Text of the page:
I got interested in hydroelectric power in an instant on Dec. 26, 2008. While driving and listening to an NPR news piece regarding the skyrocketing price of oil, I had an epiphany. I live in a mill town and there are five dams within one mile of my home. I was deeply disturbed by the fact that we weren’t tapping the hydroelectric power potential of these dams.
Opinions were abundant as to why, but there had been no new hydroelectric development in Vermont in 28 years and I set out to change that. I learned that there were about 1,000 unused dams in the state. I learned that over 80 percent of Vermont’s energy was provided by foreign-owned companies. The more I dug, the more I knew I was right: we can develop some of these dams to produce renewable energy. What I didn’t expect was that the people across the table from me, the stewards of our waterways, were also right: there are unused dams which should be removed.
Vermont has a long history of hydropower dating back to its early settlement–those old dams were built for a reason. Just as important, we own this energy resource and Vermont should be powered by Vermonters. That said, I moved here 25 years ago from California for many reasons and one of them is the quality of our waterways–a value I share with many. I feel that any energy development must be environmentally responsible, and that’s what we’ve done at the Vermont Tissue Project on the Walloomsac River.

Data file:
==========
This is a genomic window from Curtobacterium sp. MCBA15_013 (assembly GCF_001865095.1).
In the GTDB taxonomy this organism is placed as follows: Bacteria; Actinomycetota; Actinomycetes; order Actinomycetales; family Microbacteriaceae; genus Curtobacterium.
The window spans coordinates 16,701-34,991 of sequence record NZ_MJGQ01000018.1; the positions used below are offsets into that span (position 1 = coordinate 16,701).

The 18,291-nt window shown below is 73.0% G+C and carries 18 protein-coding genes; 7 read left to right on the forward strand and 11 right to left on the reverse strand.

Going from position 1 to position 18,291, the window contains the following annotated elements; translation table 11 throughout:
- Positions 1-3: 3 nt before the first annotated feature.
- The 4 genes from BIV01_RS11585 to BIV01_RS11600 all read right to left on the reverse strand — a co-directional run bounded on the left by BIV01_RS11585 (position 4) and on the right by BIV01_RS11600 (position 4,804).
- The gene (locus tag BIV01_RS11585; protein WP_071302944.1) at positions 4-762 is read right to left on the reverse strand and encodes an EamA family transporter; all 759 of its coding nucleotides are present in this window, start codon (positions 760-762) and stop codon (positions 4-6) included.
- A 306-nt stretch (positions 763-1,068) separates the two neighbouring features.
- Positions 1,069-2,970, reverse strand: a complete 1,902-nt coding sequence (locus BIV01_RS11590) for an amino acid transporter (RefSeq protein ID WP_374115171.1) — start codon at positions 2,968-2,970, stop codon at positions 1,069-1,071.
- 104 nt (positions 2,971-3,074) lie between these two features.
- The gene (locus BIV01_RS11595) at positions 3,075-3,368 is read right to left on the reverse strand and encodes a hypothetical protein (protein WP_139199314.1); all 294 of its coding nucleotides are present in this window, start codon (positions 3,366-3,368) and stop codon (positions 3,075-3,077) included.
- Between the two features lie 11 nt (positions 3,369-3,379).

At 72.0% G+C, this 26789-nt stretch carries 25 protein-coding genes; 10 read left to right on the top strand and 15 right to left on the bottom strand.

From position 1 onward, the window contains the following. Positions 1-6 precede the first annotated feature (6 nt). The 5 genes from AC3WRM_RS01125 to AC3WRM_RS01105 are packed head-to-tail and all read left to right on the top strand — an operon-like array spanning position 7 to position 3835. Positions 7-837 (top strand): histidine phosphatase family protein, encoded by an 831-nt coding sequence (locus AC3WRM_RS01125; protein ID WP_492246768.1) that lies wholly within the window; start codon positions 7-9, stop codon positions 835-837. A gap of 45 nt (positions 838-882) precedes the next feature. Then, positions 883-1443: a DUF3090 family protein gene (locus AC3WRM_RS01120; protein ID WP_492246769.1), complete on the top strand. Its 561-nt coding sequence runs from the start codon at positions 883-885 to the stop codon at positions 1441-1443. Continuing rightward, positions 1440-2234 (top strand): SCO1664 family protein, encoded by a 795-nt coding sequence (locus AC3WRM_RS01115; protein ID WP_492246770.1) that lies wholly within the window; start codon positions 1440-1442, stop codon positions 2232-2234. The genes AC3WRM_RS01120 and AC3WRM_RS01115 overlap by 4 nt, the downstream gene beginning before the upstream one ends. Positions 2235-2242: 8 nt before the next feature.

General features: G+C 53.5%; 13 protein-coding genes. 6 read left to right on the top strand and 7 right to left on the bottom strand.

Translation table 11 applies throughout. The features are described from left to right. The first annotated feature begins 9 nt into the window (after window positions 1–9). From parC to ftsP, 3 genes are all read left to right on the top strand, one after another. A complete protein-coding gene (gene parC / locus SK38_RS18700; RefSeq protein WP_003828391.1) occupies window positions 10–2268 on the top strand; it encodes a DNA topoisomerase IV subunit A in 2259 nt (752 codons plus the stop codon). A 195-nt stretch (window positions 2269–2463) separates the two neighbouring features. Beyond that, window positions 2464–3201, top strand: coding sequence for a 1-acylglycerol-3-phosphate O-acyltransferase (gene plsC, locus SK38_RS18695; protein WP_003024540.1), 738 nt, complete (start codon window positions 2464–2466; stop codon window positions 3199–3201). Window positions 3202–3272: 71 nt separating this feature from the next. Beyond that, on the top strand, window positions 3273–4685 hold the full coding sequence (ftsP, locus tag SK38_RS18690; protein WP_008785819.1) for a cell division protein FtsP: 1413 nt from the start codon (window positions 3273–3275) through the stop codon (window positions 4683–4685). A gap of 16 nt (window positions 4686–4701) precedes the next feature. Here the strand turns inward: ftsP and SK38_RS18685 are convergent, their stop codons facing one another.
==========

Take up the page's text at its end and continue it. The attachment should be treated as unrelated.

Of these 1,000 or so dams in the state, it’s difficult to determine which have value. Dams have a variety of uses, including water supply, water treatment, flood control and of course power generation. As a hydropower developer, I tend to use a simple question for determining value: can the site be developed in compliance with our water quality standards and remain economically viable?
Hydroelectric power is a local, available and cost-effective renewable resource, but we also must recognize that we are holding Vermont developers to a high standard because their projects affect resources that belong to all of us–and they should be supported in their efforts. With this, developers should support removal of the defunct albatrosses that we have been clinging to. Dams that support a strong financial model can fund their own maintenance, improve degraded aquatic habitat, develop recreational facilities, create jobs and foster our instate wealth. Dams may be good candidates for removal if they don’t serve a useful purpose but increase public safety risk, reduce our resilience to future floods or have ongoing negative impacts on the environment.
I supported the removal of the Henry Bridge dam in North Bennington. It had no economic potential to produce power and over many years there were several near drownings and one reported fatality. Responsible management of Vermont’s dams must include an evaluation of the removal benefits of defunct sites with no practical value. While we may not all agree on which should stay, it is a conversation we must have.
We simply cannot live without healthy waterways, one of our most precious natural resources. So, in the end, my vision for Vermont’s dams is to develop 100 percent of those that make sense from an economic perspective and that maintain a high level of water quality. We should examine the rest objectively to determine which ones should be removed.
Sincerely, William F. Scully
William Scully is a North Bennington-based entrepreneur who is redeveloping the building and dam at the former Vermont Tissue mill in North Bennington. The hydroelectric project at the site was commissioned on Sept. 15, 2015. He is currently developing another project at the former Pownal Tannery dam, due to be online in 2016, and has a third project in the early stages of development.